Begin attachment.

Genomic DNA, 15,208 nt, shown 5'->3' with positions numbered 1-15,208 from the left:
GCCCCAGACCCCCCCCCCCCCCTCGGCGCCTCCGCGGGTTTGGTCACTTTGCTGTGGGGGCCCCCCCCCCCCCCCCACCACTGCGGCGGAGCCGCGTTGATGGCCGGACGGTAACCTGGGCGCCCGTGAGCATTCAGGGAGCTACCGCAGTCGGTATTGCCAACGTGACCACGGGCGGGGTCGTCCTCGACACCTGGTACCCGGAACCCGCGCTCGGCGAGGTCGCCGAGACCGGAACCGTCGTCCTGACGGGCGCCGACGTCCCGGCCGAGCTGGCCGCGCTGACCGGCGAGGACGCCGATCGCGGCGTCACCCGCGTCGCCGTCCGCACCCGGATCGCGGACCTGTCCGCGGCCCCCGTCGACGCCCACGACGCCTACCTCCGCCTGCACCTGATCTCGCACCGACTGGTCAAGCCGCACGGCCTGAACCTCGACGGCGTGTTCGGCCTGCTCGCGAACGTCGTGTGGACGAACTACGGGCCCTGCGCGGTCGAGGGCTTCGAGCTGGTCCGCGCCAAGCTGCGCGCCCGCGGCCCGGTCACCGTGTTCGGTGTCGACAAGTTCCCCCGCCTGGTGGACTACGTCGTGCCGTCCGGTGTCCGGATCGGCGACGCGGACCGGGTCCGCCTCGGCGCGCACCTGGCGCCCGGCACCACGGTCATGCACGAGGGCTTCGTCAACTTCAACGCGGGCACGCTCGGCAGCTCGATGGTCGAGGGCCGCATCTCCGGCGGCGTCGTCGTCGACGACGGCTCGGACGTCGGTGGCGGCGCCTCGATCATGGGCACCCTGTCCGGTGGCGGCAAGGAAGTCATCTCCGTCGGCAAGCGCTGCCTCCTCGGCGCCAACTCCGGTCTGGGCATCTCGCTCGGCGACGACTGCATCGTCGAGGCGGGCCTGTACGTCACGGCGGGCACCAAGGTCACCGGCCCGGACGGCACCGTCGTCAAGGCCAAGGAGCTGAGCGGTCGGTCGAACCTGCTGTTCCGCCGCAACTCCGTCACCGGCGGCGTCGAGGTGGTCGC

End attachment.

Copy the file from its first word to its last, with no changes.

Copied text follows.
Genomic DNA, 15,208 nt, shown 5'->3' with positions numbered 1-15,208 from the left:
GCCCCAGACCCCCCCCCCCCCCTCGGCGCCTCCGCGGGTTTGGTCACTTTGCTGTGGGGGCCCCCCCCCCCCCCCCACCACTGCGGCGGAGCCGCGTTGATGGCCGGACGGTAACCTGGGCGCCCGTGAGCATTCAGGGAGCTACCGCAGTCGGTATTGCCAACGTGACCACGGGCGGGGTCGTCCTCGACACCTGGTACCCGGAACCCGCGCTCGGCGAGGTCGCCGAGACCGGAACCGTCGTCCTGACGGGCGCCGACGTCCCGGCCGAGCTGGCCGCGCTGACCGGCGAGGACGCCGATCGCGGCGTCACCCGCGTCGCCGTCCGCACCCGGATCGCGGACCTGTCCGCGGCCCCCGTCGACGCCCACGACGCCTACCTCCGCCTGCACCTGATCTCGCACCGACTGGTCAAGCCGCACGGCCTGAACCTCGACGGCGTGTTCGGCCTGCTCGCGAACGTCGTGTGGACGAACTACGGGCCCTGCGCGGTCGAGGGCTTCGAGCTGGTCCGCGCCAAGCTGCGCGCCCGCGGCCCGGTCACCGTGTTCGGTGTCGACAAGTTCCCCCGCCTGGTGGACTACGTCGTGCCGTCCGGTGTCCGGATCGGCGACGCGGACCGGGTCCGCCTCGGCGCGCACCTGGCGCCCGGCACCACGGTCATGCACGAGGGCTTCGTCAACTTCAACGCGGGCACGCTCGGCAGCTCGATGGTCGAGGGCCGCATCTCCGGCGGCGTCGTCGTCGACGACGGCTCGGACGTCGGTGGCGGCGCCTCGATCATGGGCACCCTGTCCGGTGGCGGCAAGGAAGTCATCTCCGTCGGCAAGCGCTGCCTCCTCGGCGCCAACTCCGGTCTGGGCATCTCGCTCGGCGACGACTGCATCGTCGAGGCGGGCCTGTACGTCACGGCGGGCACCAAGGTCACCGGCCCGGACGGCACCGTCGTCAAGGCCAAGGAGCTGAGCGGTCGGTCGAACCTGCTGTTCCGCCGCAACTCCGTCACCGGCGGCGTCGAGGTGGTCGC